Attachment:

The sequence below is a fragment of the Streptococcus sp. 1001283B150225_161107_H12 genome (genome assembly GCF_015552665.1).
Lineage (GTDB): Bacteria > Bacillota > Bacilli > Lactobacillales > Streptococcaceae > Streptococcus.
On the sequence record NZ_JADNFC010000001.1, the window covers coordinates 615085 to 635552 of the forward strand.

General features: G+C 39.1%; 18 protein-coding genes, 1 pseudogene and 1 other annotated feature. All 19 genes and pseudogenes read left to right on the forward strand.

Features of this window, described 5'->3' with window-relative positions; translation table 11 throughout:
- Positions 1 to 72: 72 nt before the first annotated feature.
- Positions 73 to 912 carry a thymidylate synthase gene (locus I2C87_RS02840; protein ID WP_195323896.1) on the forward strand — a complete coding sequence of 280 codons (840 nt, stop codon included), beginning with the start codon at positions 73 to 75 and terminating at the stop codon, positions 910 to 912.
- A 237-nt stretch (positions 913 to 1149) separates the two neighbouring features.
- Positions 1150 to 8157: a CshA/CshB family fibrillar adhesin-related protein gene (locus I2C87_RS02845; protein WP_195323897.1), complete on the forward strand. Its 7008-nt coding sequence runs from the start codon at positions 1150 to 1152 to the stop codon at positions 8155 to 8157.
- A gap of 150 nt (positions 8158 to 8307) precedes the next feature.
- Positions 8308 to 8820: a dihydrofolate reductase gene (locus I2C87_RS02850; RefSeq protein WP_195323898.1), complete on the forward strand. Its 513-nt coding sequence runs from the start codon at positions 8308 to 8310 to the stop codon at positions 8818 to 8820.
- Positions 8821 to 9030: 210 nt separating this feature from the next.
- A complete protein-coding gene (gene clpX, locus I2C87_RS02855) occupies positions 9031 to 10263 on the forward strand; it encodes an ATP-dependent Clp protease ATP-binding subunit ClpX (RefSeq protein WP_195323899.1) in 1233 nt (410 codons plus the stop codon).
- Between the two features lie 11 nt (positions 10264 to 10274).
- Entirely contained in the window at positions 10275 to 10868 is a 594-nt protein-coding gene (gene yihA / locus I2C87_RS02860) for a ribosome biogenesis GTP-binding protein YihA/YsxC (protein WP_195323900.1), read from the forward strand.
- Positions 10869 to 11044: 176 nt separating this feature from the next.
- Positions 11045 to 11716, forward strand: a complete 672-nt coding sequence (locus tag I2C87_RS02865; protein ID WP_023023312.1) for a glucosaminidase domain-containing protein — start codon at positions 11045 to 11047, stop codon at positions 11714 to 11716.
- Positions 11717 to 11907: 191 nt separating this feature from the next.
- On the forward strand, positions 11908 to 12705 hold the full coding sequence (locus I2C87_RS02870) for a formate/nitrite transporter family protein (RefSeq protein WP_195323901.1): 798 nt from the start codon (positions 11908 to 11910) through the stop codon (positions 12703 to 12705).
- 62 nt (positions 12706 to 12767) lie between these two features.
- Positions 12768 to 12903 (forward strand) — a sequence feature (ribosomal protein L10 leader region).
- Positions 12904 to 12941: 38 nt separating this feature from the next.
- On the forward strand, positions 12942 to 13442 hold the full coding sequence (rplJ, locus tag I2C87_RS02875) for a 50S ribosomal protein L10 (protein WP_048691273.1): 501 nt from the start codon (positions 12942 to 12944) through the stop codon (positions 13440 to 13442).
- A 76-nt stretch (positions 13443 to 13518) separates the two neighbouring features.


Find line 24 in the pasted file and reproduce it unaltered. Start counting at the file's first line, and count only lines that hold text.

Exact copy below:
- A 76-nt stretch (positions 13443 to 13518) separates the two neighbouring features.